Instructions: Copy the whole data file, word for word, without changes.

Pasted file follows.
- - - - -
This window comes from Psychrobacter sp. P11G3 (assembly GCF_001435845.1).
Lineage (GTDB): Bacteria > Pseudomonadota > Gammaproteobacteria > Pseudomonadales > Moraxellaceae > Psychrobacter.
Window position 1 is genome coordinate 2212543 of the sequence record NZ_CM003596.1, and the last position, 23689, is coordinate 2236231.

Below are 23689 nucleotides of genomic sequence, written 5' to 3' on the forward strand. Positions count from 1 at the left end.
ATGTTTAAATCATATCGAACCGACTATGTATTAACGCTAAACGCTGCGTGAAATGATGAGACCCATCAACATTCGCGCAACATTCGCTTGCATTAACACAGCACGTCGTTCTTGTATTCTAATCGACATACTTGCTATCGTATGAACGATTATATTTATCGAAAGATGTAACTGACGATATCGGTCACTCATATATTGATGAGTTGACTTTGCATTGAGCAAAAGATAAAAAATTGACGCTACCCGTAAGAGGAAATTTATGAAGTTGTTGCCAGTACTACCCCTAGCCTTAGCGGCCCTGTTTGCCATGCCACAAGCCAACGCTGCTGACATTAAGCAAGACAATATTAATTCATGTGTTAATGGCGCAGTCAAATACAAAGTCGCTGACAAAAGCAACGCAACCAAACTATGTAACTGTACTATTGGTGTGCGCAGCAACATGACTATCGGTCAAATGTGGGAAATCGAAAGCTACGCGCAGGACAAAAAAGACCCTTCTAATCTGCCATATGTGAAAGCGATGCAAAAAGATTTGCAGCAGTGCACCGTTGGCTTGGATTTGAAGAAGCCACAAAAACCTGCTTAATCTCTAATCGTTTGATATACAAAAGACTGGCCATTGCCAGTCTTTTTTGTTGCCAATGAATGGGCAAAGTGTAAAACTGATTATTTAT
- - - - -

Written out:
This window comes from Psychrobacter sp. P11G3 (assembly GCF_001435845.1).
Lineage (GTDB): Bacteria > Pseudomonadota > Gammaproteobacteria > Pseudomonadales > Moraxellaceae > Psychrobacter.
Window position 1 is genome coordinate 2212543 of the sequence record NZ_CM003596.1, and the last position, 23689, is coordinate 2236231.

Below are 23689 nucleotides of genomic sequence, written 5' to 3' on the forward strand. Positions count from 1 at the left end.
ATGTTTAAATCATATCGAACCGACTATGTATTAACGCTAAACGCTGCGTGAAATGATGAGACCCATCAACATTCGCGCAACATTCGCTTGCATTAACACAGCACGTCGTTCTTGTATTCTAATCGACATACTTGCTATCGTATGAACGATTATATTTATCGAAAGATGTAACTGACGATATCGGTCACTCATATATTGATGAGTTGACTTTGCATTGAGCAAAAGATAAAAAATTGACGCTACCCGTAAGAGGAAATTTATGAAGTTGTTGCCAGTACTACCCCTAGCCTTAGCGGCCCTGTTTGCCATGCCACAAGCCAACGCTGCTGACATTAAGCAAGACAATATTAATTCATGTGTTAATGGCGCAGTCAAATACAAAGTCGCTGACAAAAGCAACGCAACCAAACTATGTAACTGTACTATTGGTGTGCGCAGCAACATGACTATCGGTCAAATGTGGGAAATCGAAAGCTACGCGCAGGACAAAAAAGACCCTTCTAATCTGCCATATGTGAAAGCGATGCAAAAAGATTTGCAGCAGTGCACCGTTGGCTTGGATTTGAAGAAGCCACAAAAACCTGCTTAATCTCTAATCGTTTGATATACAAAAGACTGGCCATTGCCAGTCTTTTTTGTTGCCAATGAATGGGCAAAGTGTAAAACTGATTATTTAT